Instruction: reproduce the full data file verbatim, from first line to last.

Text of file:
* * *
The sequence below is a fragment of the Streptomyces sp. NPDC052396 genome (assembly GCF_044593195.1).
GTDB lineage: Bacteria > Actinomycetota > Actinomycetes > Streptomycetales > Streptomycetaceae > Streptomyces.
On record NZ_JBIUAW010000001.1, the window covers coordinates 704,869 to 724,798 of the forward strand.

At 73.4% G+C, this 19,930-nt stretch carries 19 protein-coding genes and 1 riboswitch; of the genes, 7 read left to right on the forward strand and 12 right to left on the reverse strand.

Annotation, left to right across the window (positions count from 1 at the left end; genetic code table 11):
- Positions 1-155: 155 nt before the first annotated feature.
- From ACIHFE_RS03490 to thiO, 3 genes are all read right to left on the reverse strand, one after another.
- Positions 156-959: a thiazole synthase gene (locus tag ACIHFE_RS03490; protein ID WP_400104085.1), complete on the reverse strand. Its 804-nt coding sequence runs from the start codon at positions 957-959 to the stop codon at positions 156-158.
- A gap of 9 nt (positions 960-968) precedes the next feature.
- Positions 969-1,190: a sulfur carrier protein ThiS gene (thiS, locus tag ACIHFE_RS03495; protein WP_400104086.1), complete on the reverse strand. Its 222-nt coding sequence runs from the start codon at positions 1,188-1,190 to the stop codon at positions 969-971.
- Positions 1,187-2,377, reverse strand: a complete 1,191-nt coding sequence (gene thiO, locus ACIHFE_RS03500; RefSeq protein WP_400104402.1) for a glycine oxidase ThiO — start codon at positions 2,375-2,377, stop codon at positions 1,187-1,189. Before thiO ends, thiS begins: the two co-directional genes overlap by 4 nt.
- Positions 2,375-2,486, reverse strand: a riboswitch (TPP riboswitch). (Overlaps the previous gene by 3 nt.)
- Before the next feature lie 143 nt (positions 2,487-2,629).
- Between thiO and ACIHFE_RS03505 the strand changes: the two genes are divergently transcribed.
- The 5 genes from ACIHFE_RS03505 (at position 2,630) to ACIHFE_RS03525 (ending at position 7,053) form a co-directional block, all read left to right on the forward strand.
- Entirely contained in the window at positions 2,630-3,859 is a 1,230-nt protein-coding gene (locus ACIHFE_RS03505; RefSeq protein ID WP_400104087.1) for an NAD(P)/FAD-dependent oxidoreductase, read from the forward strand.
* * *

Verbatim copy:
The sequence below is a fragment of the Streptomyces sp. NPDC052396 genome (assembly GCF_044593195.1).
GTDB lineage: Bacteria > Actinomycetota > Actinomycetes > Streptomycetales > Streptomycetaceae > Streptomyces.
On record NZ_JBIUAW010000001.1, the window covers coordinates 704,869 to 724,798 of the forward strand.

At 73.4% G+C, this 19,930-nt stretch carries 19 protein-coding genes and 1 riboswitch; of the genes, 7 read left to right on the forward strand and 12 right to left on the reverse strand.

Annotation, left to right across the window (positions count from 1 at the left end; genetic code table 11):
- Positions 1-155: 155 nt before the first annotated feature.
- From ACIHFE_RS03490 to thiO, 3 genes are all read right to left on the reverse strand, one after another.
- Positions 156-959: a thiazole synthase gene (locus tag ACIHFE_RS03490; protein ID WP_400104085.1), complete on the reverse strand. Its 804-nt coding sequence runs from the start codon at positions 957-959 to the stop codon at positions 156-158.
- A gap of 9 nt (positions 960-968) precedes the next feature.
- Positions 969-1,190: a sulfur carrier protein ThiS gene (thiS, locus tag ACIHFE_RS03495; protein WP_400104086.1), complete on the reverse strand. Its 222-nt coding sequence runs from the start codon at positions 1,188-1,190 to the stop codon at positions 969-971.
- Positions 1,187-2,377, reverse strand: a complete 1,191-nt coding sequence (gene thiO, locus ACIHFE_RS03500; RefSeq protein WP_400104402.1) for a glycine oxidase ThiO — start codon at positions 2,375-2,377, stop codon at positions 1,187-1,189. Before thiO ends, thiS begins: the two co-directional genes overlap by 4 nt.
- Positions 2,375-2,486, reverse strand: a riboswitch (TPP riboswitch). (Overlaps the previous gene by 3 nt.)
- Before the next feature lie 143 nt (positions 2,487-2,629).
- Between thiO and ACIHFE_RS03505 the strand changes: the two genes are divergently transcribed.
- The 5 genes from ACIHFE_RS03505 (at position 2,630) to ACIHFE_RS03525 (ending at position 7,053) form a co-directional block, all read left to right on the forward strand.
- Entirely contained in the window at positions 2,630-3,859 is a 1,230-nt protein-coding gene (locus ACIHFE_RS03505; RefSeq protein ID WP_400104087.1) for an NAD(P)/FAD-dependent oxidoreductase, read from the forward strand.